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Reflections On Leah Walsh


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Special education teacher Leah Walsh was strangled and her body left next to the Long Island Expressway in October 2008.

It is almost a year that our lives were turned upside down by Leah Hirschel Walsh’s death.  The teachers and children have set up a memorial plaque and bench for Leah outside of our school building.  We will have a short memorial service to reflect on the passage of time and her loss to all of us.


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Most people spend very little time thinking about the educators who taught them during childhood.  Although elementary school is so important in establishing an educational direction for life, it is usually minimalized by the college experience.  I also think that our elementary school teachers need to be recognized and acknowledged for the lessons that they taught us.  How many times have you stopped to think about any of your teachers from 1st, 3rd or 5th grades?  Go back and consider all of the things that you learned in elementary school: reading, writing, speaking and studying.  Do you use any of these skills in your life today?  Absolutely.  There is not a thing that you do in your adult life that you cannot trace back to those elementary school years.  I remember the penmanship letters that appeared all along the classroom walls – upper and lower cases.  I remember the classroom rules about not calling out and being respectful and waiting patiently for a turn to participate.  I remember a 3rd grade teacher telling my class, “Always be respectful to those around you, particularly those who are older, since they have the most to teach you.”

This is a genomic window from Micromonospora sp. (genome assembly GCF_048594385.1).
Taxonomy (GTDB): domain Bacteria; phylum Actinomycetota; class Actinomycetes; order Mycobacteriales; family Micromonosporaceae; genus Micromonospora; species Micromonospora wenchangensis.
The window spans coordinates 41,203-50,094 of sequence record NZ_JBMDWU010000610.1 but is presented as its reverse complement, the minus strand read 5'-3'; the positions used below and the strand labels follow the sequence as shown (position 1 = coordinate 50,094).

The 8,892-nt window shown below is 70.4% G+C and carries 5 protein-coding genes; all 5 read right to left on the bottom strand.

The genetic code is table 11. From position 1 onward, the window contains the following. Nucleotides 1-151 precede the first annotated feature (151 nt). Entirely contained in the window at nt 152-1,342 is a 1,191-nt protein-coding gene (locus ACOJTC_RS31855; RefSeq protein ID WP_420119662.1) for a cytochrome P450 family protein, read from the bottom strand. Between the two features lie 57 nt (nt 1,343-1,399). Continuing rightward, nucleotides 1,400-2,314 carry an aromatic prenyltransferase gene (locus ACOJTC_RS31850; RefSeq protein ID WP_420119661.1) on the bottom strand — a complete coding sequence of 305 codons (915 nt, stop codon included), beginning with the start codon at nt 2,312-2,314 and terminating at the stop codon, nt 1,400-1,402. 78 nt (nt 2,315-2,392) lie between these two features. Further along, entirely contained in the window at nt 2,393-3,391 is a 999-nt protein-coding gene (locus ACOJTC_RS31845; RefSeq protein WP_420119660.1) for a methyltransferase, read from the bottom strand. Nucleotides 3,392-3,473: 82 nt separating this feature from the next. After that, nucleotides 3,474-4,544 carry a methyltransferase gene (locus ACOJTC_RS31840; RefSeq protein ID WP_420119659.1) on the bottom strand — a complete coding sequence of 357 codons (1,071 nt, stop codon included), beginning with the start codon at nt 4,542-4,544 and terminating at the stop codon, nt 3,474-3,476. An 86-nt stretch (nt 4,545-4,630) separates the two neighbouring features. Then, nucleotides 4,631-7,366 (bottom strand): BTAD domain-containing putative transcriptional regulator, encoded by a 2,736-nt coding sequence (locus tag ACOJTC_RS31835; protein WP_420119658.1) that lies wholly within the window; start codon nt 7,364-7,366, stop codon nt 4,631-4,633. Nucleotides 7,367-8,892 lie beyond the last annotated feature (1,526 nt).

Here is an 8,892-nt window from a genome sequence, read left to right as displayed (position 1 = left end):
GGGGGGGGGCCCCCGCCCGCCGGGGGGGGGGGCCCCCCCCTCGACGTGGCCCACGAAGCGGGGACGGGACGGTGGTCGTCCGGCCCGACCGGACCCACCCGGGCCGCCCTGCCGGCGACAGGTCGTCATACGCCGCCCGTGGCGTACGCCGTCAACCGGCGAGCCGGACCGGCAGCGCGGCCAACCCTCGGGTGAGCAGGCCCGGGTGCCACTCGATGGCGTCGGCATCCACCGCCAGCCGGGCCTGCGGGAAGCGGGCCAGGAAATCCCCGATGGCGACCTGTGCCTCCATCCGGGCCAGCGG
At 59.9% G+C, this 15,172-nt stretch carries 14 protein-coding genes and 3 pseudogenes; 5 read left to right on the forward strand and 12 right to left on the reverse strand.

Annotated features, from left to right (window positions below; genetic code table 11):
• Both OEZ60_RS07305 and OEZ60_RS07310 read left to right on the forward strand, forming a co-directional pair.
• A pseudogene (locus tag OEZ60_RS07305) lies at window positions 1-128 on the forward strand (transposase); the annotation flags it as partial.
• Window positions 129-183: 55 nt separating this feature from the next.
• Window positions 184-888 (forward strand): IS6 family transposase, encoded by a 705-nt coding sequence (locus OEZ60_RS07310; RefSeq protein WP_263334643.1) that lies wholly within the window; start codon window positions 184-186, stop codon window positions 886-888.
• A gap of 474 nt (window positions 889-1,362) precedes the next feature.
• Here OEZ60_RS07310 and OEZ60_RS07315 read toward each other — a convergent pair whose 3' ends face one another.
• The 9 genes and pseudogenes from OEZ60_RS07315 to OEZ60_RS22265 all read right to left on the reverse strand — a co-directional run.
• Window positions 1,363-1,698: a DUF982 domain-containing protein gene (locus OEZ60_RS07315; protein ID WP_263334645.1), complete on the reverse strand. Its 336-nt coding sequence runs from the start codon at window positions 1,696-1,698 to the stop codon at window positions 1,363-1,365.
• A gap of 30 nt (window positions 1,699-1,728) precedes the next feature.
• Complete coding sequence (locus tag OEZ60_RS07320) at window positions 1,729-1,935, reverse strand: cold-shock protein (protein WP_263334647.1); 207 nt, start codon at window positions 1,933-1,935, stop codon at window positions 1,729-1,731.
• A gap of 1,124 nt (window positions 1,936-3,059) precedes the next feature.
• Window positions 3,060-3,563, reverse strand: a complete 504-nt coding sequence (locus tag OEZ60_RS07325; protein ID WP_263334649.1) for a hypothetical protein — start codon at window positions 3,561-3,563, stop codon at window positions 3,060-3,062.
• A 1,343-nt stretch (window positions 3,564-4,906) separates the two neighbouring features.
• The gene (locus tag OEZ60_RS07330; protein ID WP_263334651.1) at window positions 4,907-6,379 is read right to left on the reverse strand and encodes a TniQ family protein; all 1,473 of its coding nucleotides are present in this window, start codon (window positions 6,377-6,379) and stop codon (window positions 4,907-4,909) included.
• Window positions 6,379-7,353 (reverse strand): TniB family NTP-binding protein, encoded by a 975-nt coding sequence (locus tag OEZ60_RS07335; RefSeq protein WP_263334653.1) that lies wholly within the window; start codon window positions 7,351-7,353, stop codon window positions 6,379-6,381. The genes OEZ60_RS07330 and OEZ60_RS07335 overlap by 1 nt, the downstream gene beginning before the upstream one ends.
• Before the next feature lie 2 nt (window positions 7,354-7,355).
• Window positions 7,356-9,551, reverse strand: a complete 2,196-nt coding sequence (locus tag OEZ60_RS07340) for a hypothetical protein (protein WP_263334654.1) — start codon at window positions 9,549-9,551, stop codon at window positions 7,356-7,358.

So, if teachers are important to typical children, can you imagine how important they are to children with disabilities?  Special education teachers do not just teach reading, they struggle with their students to learn about every aspect in life from dressing to eating to socializing.  They practice and rehearse new skills day in and day out.  They are patient, creative, and dedicated.  Teaching in a special education class requires much more work on the part of the teacher in terms of preparation and instruction.  Children learn more slowly because they require more time on task.  Progress may be difficult but there are many smiles and hugs for lessons that are finally learned.  Every effort from a child with special needs is an accomplishment.

So after a year, is Leah still here?  She is.  Leah’s spirit is here and it will always be here because her students are here.  Special education was her mission and her passion.  Special education teachers stay with their students and they stay with their programs.  It is very difficult to replace a good teacher, particularly in the lives of her students and their families.  Go back and think about your elementary school teachers.  It is quite meaningful to reflect on all of the early lessons that provide the underpinnings to who we are and what we are doing as adults.  Leah gave everything to her students, and they greatly benefited from who she was and what she represented – a wonderful teacher.  Not even a pearl is more valuable than that!

Dr. Ellenmorris Tiegerman is the Founder and Executive Director of the School for Language and Communication Development (SLCD) in Glen Cove and Professor Emeritus at the Derner Institute for Advanced Psychology Studies at Adelphi University. She can be reached at 516-609-2000 and www.slcd.org.

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